However, as a result of the dynamics of the productive process i.e by virtue of who owns what and how much, soon a clash of interests develops between those who own the means of production and those who contribute their labor to the productive process. Since Surplus-value, as proven by Marx, is nothing more than the appropriated and unpaid-for labor, that the Capitalist adds to his vaults, a general clash is bound to occur between the laborers and the Capitalists, as classes. Although the capitalist, by dint of this financial acumen and his control of the State delays this bloody clash by instilling fear in the laborers or buying some of them off but the clash, in the long run, remains unavoidable. Indeed clashes like these have been the primary source of social progression throughout history. Marx himself writes in the Communist Manifesto that, “The history of all hitherto existing society is the history of class struggles.

Marx explains this dichotomy further and expounds the parasitic relationship that exists between the Capitalist and the Laborer in his book Das Capital. He says, “The capitalist who produces surplus-value—i.e., who extracts unpaid labour directly from the labourers, and fixes it in commodities, is, indeed, the first appropriator, but by no means the ultimate owner, of this surplus-value. He has to share it with capitalists, with landowners, etc., who fulfil other functions in the complex of social production. Surplus-value, therefore, splits up into various parts. Its fragments fall to various categories of persons, and take various forms, independent the one of the other, such as profit, interest, merchants’ profit, rent, etc.”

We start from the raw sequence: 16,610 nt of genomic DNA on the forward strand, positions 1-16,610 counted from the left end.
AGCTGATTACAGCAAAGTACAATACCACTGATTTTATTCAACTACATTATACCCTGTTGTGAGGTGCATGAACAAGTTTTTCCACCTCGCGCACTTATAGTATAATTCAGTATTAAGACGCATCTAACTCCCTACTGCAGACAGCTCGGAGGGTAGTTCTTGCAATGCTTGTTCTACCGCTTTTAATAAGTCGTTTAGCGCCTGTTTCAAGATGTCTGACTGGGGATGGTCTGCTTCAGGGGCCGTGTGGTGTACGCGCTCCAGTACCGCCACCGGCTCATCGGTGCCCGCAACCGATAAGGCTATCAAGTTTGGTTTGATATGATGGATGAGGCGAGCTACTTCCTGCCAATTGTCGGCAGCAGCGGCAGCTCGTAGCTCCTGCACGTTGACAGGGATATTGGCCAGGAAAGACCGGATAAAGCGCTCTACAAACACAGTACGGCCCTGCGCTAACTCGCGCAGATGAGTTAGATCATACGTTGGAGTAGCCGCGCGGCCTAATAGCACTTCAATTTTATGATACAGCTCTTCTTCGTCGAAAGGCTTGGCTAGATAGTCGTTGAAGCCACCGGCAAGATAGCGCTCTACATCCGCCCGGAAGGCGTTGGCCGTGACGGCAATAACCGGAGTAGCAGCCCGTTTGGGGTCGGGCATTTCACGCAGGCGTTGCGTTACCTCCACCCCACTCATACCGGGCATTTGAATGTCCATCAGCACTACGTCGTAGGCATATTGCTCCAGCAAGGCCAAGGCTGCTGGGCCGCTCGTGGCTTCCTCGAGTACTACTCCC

As we can see, the science of Marxism aims to elevate the position of the laborer to his deserved stature. It aims to do justice to all the wrongs committed by the Capitalists and Feudals against Laborers and Serfs, respectively. It is on this basis that the USSR was formed and on this basis that it continued to protect and uphold revolutionary and liberation movements all over the world ranging from Cuba and China to Iran and Palestine. It was the USSR which offered help to native Africans in the Apartheid movement. It was the USSR, under Stalin, that gave the lives of its sons and daughters fighting Nazi Germany. It was the USSR, under Stalin, that broke the back of Hitler’s military expansionism in the Battle of Kiev in December 1943 obliterating the German heavy armor in the process.